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L. L. DELIVERS HOT RAP WITH A COOL MESSAGE

There are 12 song titles on the back cover of L. L. Cool J’s new album, “Bigger and Deffer,” but only 11 songs on the LP. The final track--"On the Ill"--is simply a 25-second message from L. L.

“Don’t touch that needle,” a voice advises. “Yo, this is L. L. again . . . (laughter). . . . You didn’t think I could do it again, did ya? Another album . . . (more laughter). . . . The joke’s on you, Jack.”

Listeners who have their fingers on the pulse of rap no doubt assumed the barb was directed at Rick Rubin, the high-strung, in-demand record producer who worked on L. L.'s first album, a million-seller that established the 19-year-old New Yorker last year as the hottest solo star in rap.

When word leaked out a few months ago that Rubin wasn’t going back in the studio with L. L. for the second LP, there was suspicion of a rift. Because Rubin is on a hot streak (he also helped shape the rock ‘n’ rap sensibilities of the latest Run-D.M.C. and the debut Beastie Boys albums), it’s easy to think that he was the controlling vision in the studio.

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Without Rubin in his corner, L. L. knew there would be doubts about his ability to come up with another hit.

But L. L.--who produced the new album in association with a crew called L.A. Posse--denies the joke on the record is aimed at Rubin.

“Naw,” L. L. said quickly and pointedly during an interview after a recent concert here. “That wasn’t about Rick. That was to all the doubters . . . all the people who said the first album was a fluke. They thought I was a producer’s pet, more than likely, and that it was just a one-shot deal. I just had to prove to the world that it wasn’t like that.

“Rick was busy working on (the upcoming Run-D.M.C. movie), and besides I thought it would be good to do my own album . . . to show that I could switch trainers and still knock people out. Things are cool between us. We may work together on my next album or even do some B-sides for the singles.”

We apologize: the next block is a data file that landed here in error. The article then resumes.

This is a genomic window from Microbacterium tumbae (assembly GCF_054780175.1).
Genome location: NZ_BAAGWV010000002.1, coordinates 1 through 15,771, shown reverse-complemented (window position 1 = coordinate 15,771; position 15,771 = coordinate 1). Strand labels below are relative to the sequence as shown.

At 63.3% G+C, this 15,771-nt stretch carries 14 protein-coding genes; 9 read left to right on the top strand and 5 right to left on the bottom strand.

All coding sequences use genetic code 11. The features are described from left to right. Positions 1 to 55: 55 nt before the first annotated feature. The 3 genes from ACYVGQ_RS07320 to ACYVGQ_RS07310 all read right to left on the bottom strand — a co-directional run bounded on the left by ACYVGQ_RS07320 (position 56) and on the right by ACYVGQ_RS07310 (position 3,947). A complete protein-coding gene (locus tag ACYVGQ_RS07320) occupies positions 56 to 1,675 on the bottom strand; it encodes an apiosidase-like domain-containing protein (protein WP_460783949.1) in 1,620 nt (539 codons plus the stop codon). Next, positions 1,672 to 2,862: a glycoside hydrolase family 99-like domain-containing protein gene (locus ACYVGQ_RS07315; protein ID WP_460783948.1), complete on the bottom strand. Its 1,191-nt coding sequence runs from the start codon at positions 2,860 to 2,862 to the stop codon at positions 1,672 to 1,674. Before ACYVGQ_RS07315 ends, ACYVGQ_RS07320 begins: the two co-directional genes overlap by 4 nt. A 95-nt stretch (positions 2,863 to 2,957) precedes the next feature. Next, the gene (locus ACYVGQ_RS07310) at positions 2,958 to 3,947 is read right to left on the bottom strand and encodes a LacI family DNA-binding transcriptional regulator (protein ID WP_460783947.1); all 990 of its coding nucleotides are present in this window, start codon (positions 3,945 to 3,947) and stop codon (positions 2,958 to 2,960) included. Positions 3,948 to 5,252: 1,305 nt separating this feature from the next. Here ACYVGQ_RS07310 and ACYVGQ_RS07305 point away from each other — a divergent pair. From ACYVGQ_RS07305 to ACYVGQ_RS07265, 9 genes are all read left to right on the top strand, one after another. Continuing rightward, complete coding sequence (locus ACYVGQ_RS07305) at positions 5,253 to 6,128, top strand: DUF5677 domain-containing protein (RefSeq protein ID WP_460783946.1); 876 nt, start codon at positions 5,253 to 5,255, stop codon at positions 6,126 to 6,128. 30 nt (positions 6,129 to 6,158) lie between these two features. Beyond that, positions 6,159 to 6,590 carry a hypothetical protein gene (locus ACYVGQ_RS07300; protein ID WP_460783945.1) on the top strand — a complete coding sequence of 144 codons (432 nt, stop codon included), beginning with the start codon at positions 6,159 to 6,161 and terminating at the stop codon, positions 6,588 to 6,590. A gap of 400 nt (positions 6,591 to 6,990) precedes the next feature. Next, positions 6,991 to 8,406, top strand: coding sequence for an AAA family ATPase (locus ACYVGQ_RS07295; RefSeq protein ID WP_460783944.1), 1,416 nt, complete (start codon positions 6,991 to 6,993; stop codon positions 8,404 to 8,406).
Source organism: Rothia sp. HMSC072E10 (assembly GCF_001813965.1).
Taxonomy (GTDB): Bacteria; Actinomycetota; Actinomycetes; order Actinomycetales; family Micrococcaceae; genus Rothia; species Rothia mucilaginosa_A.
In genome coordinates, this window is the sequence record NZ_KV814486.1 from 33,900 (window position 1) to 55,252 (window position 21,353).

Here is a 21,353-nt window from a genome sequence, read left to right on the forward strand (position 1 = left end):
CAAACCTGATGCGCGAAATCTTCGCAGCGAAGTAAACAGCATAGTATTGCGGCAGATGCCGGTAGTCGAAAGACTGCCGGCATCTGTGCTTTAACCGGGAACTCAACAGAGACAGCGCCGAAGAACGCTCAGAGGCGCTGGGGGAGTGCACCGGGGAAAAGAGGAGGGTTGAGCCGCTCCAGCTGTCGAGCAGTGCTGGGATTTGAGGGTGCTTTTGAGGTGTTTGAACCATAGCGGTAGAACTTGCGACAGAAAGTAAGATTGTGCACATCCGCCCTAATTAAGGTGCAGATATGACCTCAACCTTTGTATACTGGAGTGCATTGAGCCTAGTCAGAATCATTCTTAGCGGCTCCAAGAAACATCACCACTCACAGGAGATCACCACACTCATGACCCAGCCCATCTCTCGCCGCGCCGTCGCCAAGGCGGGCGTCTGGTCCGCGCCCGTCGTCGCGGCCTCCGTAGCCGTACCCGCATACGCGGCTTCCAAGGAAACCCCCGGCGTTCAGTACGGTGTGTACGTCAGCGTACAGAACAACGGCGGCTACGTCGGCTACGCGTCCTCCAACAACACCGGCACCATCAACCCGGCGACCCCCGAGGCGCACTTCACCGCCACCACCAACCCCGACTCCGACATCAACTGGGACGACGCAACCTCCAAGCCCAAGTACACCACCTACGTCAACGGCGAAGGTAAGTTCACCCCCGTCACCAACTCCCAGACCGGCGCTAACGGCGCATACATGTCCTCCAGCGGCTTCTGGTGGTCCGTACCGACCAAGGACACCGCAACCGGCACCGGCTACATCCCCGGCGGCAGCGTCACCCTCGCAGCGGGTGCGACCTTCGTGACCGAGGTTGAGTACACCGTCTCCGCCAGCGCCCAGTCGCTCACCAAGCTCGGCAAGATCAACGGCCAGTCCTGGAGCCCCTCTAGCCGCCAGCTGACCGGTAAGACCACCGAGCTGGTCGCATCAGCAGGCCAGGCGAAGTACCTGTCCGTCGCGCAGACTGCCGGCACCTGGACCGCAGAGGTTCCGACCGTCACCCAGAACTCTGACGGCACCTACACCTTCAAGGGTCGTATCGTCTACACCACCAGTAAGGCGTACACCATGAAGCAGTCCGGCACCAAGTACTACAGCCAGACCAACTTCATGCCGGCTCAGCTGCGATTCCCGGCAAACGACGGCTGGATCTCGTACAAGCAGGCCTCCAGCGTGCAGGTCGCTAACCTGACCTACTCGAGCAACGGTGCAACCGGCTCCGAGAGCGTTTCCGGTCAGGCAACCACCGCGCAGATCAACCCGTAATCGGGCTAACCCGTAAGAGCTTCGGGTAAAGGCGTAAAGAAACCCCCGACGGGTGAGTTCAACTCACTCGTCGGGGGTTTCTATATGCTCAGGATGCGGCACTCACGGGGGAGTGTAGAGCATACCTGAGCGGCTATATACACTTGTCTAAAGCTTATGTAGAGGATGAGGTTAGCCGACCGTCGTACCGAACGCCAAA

L. L. Cool J’s youth isn’t the only reason people were skeptical about his ability to make an album without Rubin. There’s still a large section of the record industry that looks on rap as a novelty, where each hit album is simply another lucky break.

Even Run-D.M.C.--which has now delivered three best-selling LPs--continues to be considered something of a fluke. And you can find a lot of takers around town if you are willing to bet the Beastie Boys will ever see the Top 10 again with an album. The smart money was lined up heavily against L. L. before “Bigger and Deffer.”

The skepticism carries over to the media. Some East Coast publications, notably the Village Voice, have done insightful spreads on the important rappers, but most national pop-rock publications have shown little interest in the rap phenomenon.

Run-D.M.C. finally made the cover of Rolling Stone last year, but the Beastie Boys still haven’t had their mugs on the cover, even though the trio’s “Licensed to Ill” was clearly the favorite album on campus for much of the last nine months. L. L. Cool J, too, is generally underexposed, considering his charisma and popularity.

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See L. L. live and it’s easy to understand why he is emerging as a legitimate culture hero. While Run-D.M.C and the Beastie Boys have been making headlines with their tour, which started a few weeks ago on the West Coast, L. L. is headlining an equally successful tour that began on the East Coast and is now headed West for a series of dates that includes a stop Friday at the Los Angeles Sports Arena.